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El Deportado, by Anonymous
No tengo papeles, by Abelardo “Lalo” Delgado
Running to America, by Luis J. Rodriguez
Human Resources, by Monica Teresa Ortiz
Imperfect Utterances, by Monica de la Torre
Mariachi indocumentado, by Lucha Corpi
187 Reasons Mexicanos Can’t Cross the Border, by Juan Felipe Herrera
Elena, by Pat Mora
Mexicans Begin Jogging, by Gary Soto
Añoranza a mi patria, by Leticia Samaniego
When the Paw Brought us Down, by Marcos McPeek Villatoro
My Father, by Estella Gonzalez
Freefalling toward a borderless future, by Guillermo Gomez Peña
El Mojado y La Migra, by Juan Felipe Herrera
Statue of, by Carmen Tafolla
X antecanto: the xicano sign, by Alfred Arteaga
Canto Primero. Arrival, by Alfred Arteaga
My Freedom Song: Wire Skin, by Melissa Lozano
Dead Taco, by Violeta Ramirez
Heart of Hunger, by Martin Espada
Storm and Crisis: Immigrants, by Gabriel Gomez
While Late Capitalism, by Paul Martinez Pompa
Fence on the Border, by Sheryl Luna
Into America, by Blas Manuel De Luna
To a Mojado who Died Crossing the Desert, by Eduardo C. Corral
Journeys, by Benjamin Alire Saenz
Southwest Border Trucos, by Tato Laviera
Quicksand, by Urayoan Noel
The Border, by Emmy Perez
Noches Fronterizas/Sleepless Border Nights, by Gabriela Erandi Rico
may 12, 2008: postville, iowa, by Lauro Vazquez
Immigrant Voices, by Mario Escobar
The Fifth Dream: Bullets and Deserts and Borders, by Benjamin Alire Saenz
Canto Hondo, by Francisco X. Alarcon
The Border-Crosser’s Pillow Book, by Rigoberto Gonzalez
Numbers, by Agustin Palacios
sobre piedras con lagartijos, by Gloria Anzaldua
In what I think is my last “official” post, I wish to introduce Harriet readers to a running feature on Unitedstatesean Notes, my blog on immigrant rights and undocumented poetics. Every Monday for the last 37 weeks, I have posted on an “undocumented poem,” by which I mostly mean a poem that treats the subject of undocumented immigration.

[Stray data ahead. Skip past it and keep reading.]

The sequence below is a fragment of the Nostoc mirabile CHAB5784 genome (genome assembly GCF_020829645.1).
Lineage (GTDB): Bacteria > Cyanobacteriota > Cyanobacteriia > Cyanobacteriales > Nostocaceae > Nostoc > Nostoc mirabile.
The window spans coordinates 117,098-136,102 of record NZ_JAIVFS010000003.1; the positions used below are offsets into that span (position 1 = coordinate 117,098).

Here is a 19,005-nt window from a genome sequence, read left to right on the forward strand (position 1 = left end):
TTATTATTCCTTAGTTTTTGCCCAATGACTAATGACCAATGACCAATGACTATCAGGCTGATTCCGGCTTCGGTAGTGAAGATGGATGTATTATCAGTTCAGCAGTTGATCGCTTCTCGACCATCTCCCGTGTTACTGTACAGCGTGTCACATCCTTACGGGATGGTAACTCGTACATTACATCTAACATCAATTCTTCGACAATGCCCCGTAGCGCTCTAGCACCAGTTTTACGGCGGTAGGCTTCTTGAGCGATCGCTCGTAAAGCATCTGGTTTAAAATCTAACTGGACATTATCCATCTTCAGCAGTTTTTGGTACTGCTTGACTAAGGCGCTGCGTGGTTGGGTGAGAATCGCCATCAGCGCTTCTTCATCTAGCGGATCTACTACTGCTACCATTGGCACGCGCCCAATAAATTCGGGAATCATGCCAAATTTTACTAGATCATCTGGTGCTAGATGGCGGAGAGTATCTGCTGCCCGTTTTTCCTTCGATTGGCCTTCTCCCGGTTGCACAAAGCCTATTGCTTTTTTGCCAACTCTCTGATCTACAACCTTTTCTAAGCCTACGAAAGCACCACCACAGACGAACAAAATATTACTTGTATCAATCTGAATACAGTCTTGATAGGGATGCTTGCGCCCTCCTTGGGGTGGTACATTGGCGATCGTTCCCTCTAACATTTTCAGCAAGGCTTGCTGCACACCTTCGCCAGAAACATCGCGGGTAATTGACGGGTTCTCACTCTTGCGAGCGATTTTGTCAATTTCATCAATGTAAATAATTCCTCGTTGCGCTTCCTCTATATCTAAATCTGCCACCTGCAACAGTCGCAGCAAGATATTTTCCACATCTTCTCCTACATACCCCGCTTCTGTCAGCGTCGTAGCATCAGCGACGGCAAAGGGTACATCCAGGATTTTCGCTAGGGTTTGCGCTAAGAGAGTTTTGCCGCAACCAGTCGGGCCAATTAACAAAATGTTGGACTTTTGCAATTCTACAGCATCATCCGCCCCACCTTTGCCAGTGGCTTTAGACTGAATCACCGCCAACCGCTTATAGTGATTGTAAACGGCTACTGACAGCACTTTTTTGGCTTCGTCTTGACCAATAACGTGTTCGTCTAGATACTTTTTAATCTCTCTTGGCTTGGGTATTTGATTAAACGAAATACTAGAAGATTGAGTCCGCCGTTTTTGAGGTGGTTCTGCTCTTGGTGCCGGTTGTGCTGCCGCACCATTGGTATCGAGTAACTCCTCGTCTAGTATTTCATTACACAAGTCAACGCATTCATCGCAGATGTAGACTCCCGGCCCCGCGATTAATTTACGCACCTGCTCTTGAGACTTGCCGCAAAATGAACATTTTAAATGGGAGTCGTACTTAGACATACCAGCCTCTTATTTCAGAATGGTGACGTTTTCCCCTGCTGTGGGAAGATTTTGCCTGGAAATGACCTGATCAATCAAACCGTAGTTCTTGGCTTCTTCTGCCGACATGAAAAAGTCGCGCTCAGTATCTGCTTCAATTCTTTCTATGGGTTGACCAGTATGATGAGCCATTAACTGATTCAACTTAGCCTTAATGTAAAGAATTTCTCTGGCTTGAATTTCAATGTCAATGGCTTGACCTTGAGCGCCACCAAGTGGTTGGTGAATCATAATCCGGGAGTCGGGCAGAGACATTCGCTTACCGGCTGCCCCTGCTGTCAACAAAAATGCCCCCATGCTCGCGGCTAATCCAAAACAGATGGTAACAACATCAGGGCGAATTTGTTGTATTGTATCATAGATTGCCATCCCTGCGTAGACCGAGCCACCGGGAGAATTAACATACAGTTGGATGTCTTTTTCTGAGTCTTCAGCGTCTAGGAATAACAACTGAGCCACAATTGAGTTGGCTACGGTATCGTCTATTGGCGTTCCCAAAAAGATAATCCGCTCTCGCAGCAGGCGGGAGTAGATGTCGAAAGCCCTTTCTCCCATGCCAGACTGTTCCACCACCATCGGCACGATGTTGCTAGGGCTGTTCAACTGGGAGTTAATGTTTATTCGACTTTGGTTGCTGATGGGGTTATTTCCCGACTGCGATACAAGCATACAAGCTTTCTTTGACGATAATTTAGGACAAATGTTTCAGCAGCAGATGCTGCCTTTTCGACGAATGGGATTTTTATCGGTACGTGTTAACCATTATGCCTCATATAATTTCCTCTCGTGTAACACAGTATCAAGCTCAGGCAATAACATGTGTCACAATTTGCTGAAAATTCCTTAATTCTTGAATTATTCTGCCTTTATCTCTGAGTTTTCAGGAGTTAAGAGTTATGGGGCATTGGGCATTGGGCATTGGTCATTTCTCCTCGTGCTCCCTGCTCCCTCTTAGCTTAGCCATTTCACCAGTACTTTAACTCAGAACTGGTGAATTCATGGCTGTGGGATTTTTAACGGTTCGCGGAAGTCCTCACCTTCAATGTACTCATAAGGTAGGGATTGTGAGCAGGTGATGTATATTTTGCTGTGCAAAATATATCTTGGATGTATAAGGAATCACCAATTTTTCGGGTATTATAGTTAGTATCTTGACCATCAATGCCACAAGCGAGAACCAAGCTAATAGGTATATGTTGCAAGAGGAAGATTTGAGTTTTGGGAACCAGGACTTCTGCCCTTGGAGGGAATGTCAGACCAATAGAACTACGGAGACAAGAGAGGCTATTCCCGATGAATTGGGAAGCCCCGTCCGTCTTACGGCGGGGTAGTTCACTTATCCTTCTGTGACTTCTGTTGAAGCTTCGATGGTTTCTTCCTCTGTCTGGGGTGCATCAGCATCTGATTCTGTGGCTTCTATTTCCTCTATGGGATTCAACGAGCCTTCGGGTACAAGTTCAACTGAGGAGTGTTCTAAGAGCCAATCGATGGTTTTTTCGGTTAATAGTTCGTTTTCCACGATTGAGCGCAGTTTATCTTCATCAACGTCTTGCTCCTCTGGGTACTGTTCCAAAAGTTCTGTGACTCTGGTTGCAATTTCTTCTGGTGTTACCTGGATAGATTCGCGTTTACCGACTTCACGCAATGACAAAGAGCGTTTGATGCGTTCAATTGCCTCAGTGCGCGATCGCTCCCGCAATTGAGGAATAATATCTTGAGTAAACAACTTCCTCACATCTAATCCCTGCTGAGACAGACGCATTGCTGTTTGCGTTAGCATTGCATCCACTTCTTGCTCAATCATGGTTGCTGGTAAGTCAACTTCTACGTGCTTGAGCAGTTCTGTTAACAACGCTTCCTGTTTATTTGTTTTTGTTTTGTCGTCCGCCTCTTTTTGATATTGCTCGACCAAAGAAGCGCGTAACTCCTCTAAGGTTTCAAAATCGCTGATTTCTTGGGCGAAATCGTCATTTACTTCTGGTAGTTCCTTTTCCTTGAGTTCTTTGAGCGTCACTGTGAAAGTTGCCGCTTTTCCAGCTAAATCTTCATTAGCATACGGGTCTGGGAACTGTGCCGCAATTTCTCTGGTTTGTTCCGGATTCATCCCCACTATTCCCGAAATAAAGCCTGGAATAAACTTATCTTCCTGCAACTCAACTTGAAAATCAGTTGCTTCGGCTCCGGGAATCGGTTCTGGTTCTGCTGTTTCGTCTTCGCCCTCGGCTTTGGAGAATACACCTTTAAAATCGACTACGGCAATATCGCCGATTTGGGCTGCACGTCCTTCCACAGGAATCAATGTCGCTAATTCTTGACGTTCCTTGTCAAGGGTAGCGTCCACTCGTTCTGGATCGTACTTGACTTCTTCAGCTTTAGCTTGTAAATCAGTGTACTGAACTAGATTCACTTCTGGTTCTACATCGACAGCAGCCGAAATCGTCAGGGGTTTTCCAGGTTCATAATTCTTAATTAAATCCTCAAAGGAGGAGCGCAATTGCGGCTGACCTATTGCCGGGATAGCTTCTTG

For a long time, my relation to Chicano poems on undocumeted immigration was one of refutation. I thought that having crossed the border illegally and having lived the undocumented experience gave me the right to say, “No. That’s not how it was. That’s not how it is.” It is easy to reject those stereotypes, metaphors, and symbols that demonize and criminalize the undocumented immgrant, but I thought that the romanticized and pathetic images of the undocumented immigrant in Chicano poems were just as damaging. In order to solve the problem we need to get rid of all the metaphors of the undocumented, I thought. But then I realized that the energy that drove these Chicano poets to write about the undocumented immigrants was the same energy that drove the activists and lawyers who fought and continue to fight for immigrant rights. Someone on this site once asked what a political poem is for and suggested that political poems be judged on how effective they are in implementing change. This was unfair. Has a “love poem” ever won over the beloved? Has a “philosophical poem” ever arrived at some great insight? No, the “political poem” must be judged by the same standards of ineffectiveness.